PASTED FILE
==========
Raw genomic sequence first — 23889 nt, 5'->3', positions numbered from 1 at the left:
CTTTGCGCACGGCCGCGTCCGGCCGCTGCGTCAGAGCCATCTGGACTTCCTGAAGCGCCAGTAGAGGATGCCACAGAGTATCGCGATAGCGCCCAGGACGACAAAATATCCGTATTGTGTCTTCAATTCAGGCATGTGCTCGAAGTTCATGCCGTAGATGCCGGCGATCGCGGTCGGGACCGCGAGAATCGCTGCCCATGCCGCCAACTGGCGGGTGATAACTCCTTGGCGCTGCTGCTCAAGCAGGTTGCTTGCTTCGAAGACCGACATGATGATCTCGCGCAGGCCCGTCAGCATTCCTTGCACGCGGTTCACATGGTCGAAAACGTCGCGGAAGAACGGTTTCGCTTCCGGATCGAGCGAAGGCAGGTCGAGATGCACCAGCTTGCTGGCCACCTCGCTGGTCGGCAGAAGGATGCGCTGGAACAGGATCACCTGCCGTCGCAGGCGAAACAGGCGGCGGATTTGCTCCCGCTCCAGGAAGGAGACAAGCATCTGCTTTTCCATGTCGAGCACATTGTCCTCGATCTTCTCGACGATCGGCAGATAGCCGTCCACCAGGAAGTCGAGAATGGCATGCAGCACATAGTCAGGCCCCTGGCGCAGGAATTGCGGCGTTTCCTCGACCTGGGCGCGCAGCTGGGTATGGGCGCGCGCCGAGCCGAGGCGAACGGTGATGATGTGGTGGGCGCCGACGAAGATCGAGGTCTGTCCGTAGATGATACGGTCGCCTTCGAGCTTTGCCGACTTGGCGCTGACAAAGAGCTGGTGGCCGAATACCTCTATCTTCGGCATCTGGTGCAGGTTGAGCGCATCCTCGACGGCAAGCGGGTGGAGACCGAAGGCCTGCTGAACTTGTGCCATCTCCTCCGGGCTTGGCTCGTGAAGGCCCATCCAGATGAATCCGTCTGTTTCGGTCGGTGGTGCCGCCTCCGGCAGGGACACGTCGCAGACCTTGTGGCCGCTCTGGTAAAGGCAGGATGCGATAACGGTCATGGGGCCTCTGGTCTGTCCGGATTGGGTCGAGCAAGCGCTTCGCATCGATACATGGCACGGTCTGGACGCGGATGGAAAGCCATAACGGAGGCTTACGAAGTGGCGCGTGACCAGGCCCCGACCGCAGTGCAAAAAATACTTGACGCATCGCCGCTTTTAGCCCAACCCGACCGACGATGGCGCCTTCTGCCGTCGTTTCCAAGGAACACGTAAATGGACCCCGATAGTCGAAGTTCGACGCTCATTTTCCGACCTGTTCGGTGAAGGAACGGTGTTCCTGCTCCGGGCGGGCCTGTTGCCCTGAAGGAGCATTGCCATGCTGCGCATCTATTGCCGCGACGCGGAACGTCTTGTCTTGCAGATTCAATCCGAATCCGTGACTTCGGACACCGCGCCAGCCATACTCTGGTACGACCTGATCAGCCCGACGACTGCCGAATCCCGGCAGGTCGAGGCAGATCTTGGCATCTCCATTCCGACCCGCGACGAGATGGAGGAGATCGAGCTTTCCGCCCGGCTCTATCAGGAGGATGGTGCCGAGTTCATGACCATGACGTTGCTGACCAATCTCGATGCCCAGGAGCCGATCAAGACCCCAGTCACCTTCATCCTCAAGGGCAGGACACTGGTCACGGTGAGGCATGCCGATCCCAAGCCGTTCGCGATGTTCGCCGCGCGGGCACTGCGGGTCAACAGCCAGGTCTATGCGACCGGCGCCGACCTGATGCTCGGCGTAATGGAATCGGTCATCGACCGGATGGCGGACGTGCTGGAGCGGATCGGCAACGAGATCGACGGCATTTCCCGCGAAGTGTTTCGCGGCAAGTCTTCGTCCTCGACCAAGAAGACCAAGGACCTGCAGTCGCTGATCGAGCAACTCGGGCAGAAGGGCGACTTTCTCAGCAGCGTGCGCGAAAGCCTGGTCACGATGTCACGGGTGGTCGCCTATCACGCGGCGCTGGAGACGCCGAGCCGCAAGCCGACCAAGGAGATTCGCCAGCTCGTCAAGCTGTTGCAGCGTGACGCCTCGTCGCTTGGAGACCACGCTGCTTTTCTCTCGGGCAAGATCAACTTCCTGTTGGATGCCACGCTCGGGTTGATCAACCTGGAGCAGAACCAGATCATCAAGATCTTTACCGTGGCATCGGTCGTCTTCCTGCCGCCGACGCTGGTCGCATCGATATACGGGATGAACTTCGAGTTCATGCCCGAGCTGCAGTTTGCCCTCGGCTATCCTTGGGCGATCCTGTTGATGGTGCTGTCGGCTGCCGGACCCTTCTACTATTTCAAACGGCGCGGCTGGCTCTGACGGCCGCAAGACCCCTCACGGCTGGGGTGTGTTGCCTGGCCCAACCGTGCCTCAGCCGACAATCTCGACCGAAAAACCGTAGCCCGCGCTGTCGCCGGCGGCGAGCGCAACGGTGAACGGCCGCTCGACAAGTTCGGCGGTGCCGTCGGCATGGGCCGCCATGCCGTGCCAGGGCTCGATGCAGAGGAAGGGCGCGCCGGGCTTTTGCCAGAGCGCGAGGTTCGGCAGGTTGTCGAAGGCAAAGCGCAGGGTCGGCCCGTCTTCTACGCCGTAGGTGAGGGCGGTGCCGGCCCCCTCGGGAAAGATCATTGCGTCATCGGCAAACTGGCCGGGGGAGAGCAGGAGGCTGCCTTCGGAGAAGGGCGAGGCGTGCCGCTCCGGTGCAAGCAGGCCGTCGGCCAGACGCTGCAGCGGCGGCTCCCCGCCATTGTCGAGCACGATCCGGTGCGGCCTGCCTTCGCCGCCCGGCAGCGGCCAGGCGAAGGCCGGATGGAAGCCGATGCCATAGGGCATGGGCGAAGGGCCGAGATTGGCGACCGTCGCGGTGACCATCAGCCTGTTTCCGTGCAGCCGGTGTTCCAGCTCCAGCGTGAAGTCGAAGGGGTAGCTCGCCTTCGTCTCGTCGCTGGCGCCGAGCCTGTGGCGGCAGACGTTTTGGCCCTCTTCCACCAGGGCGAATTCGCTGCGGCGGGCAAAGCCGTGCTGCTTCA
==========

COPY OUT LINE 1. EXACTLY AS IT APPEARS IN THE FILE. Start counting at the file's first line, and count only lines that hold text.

Raw genomic sequence first — 23889 nt, 5'->3', positions numbered from 1 at the left: